Guadalajara has two great qualities that appeal to many travelers: a strong Mexican identity, and a big city with big-city pleasures. People who are fond of Mexico and enjoy exploring a different urban scene will love it. One of my favorite things about the city is the ease with which you can move around. Taxis are reasonably priced and numerous; you rarely have to wait more than a minute or two to find one. It takes the fuss out of navigating a big city on your own, and obviates the need to figure out bus routes. Just grab a cab and go.
Guadalajara is a lively town with friendly locals, great food, and lots of options for entertainment. And much of what you'll find here is so very Mexican. Guadalajara is the center of mariachi culture, and, being in the tequila-producing region of Mexico, it's the center of tequila culture as well. The other things that one comes to Mexico to see are present too -- colonial architecture, native craft cultures, and shopping galore. Guadalajara really has it all.
It is the second-largest city in the country, with about five million inhabitants. Its altitude (1,590m/5,200 ft.) lends it a mild climate for most of the year. It's a mildly conservative, very Catholic city, quite distinct from Mexico City. And the pace of life here is more relaxed. It's often called the biggest small town in Mexico.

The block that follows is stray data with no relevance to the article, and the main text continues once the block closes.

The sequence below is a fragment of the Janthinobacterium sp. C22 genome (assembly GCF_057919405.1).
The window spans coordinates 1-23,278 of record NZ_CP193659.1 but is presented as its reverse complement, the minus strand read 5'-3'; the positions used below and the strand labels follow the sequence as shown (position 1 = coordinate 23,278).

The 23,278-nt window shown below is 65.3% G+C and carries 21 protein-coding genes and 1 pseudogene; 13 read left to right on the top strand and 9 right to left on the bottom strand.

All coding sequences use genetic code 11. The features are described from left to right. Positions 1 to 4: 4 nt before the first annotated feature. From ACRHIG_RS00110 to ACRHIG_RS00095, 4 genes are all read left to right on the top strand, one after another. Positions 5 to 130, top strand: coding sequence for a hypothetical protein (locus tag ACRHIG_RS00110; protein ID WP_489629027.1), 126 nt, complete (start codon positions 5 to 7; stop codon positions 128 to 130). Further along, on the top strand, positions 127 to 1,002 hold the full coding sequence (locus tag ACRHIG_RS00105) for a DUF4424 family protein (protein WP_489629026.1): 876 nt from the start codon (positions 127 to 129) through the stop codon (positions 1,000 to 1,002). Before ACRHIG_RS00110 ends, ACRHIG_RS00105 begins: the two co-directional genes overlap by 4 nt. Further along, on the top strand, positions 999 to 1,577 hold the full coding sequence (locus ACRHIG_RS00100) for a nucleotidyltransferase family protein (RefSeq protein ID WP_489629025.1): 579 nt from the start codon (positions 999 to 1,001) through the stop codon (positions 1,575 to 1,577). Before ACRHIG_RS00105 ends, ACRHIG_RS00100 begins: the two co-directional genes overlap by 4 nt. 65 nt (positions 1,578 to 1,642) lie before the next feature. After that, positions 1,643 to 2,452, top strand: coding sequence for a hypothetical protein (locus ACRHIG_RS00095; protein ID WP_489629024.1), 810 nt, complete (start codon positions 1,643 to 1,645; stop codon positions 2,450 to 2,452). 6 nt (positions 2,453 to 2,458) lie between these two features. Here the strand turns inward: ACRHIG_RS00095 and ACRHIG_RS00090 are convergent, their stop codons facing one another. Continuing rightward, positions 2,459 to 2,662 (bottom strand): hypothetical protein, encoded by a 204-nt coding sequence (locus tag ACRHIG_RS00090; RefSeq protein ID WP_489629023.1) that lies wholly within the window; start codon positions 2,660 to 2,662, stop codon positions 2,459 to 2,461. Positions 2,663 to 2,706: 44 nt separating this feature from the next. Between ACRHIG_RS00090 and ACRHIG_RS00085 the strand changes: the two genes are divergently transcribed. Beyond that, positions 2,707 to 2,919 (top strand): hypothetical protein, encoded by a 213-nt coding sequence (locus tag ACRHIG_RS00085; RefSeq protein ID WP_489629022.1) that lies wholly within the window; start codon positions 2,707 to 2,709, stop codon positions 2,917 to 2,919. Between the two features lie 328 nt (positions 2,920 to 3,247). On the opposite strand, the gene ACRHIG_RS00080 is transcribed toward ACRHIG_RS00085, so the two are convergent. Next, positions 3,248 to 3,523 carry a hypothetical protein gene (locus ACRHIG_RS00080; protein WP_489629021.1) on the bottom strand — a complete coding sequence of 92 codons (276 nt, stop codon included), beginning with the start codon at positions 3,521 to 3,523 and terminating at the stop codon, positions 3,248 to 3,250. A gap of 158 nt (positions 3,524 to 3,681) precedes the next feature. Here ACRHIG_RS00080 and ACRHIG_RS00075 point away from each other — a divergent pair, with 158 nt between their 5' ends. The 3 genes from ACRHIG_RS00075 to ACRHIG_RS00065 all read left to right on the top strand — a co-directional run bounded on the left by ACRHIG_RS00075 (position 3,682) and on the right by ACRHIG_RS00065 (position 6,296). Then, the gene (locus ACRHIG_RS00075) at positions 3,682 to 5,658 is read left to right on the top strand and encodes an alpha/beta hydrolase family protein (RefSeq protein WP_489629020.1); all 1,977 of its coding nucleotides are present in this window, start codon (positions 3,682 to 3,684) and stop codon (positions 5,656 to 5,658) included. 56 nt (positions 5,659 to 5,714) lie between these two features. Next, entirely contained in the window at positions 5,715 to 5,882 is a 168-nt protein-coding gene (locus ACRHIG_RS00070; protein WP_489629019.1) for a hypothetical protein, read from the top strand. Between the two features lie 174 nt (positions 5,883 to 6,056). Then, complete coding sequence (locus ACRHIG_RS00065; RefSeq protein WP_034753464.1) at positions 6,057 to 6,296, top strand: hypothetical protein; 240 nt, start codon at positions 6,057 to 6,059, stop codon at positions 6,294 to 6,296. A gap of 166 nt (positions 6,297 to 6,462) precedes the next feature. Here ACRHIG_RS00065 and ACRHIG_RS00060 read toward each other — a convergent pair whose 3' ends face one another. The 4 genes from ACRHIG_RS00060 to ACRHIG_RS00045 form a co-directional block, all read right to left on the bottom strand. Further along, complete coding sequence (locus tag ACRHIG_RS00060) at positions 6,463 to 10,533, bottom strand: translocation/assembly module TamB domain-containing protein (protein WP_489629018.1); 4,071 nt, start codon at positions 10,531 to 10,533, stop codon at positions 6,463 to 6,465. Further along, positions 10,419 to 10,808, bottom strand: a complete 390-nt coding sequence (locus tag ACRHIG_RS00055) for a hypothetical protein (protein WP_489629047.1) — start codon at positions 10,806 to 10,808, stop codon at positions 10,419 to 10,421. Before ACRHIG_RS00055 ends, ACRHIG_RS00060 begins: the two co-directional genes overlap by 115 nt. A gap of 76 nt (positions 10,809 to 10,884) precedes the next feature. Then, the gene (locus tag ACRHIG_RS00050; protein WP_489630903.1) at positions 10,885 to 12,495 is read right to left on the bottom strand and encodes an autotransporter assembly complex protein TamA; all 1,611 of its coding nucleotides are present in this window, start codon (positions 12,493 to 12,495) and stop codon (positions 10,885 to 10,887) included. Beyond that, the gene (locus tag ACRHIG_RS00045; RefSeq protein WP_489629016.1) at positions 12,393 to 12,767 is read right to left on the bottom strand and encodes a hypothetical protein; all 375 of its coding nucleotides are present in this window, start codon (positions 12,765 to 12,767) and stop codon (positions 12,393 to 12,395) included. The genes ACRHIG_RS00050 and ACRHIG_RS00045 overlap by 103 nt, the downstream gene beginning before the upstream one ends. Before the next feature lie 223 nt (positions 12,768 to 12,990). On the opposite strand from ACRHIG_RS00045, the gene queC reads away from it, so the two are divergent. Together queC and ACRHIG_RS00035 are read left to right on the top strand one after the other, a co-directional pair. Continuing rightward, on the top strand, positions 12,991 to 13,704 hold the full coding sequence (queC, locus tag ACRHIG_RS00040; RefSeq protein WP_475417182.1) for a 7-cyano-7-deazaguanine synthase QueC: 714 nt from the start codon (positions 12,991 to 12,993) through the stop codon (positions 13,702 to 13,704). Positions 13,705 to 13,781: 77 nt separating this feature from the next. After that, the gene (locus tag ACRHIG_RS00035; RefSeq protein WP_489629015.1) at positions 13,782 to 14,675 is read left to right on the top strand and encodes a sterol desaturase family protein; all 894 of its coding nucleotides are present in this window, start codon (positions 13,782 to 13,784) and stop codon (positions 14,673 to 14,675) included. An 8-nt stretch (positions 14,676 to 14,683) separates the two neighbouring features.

While in Guadalajara, you will undoubtedly come across the word tapatío (or tapatía). In colonial times, people from the area customarily traded goods in threes, called tapatíos. From this practice, the locals came to be called Tapatíos as well; now tapatío has come to mean any person, thing, or style that comes from Guadalajara.
Public Security & Travel
In the summer of 2010, Mexican soldiers and police cornered one of Mexico's major drug figures, Ignacio Coronel, in a residential zone of Zapopan, a suburb of Guadalajara. He died in the ensuing shootout. This seemed to raise tensions in the city, and in the following month there were some shootings and attacks on the police. Then, on February 2, 2011, the police arrested two leaders of a local gang called La Resistencia. The following day, members of this gang retaliated by coordinating seven attacks in different parts of the city in a 2-hour span. The attackers used grenades, firearms, and incendiary devices, killing two people and wounding several others. A couple attacks were loosely targeted, but mostly this was a show of force meant to create mayhem in the city. A couple of weeks later there was a grenade attack on a local nightclub that killed six people. These attacks have again raised tensions in Guadalajara, but they're probably isolated, and things will return to normal. Still, before you travel to the city, check the news for more developments, and the U.S. Department of State travel page (www.travel.state.gov) to find out if there are any specific travel warnings for the city.
The State of Jalisco Tourist Information Office is at Calle Morelos 102 (tel. 33/3668-1600, or -1601; http://visita.jalisco.gob.mx) in the Plaza Tapatía, at Paseo Degollado and Paraje del Rincón del Diablo. It's open Monday through Friday from 9am to 7pm, and Saturday 10am to 2pm. You can get maps, a monthly calendar of cultural events, and good information. Of the city tourist information booths, one is in Plaza Liberación (directly behind the cathedral), and another is in Plaza Guadalajara (directly in front of the cathedral). These are open daily from 9am to 1pm and 3 to 7pm. Ask at either of these about free weekend walking tours.
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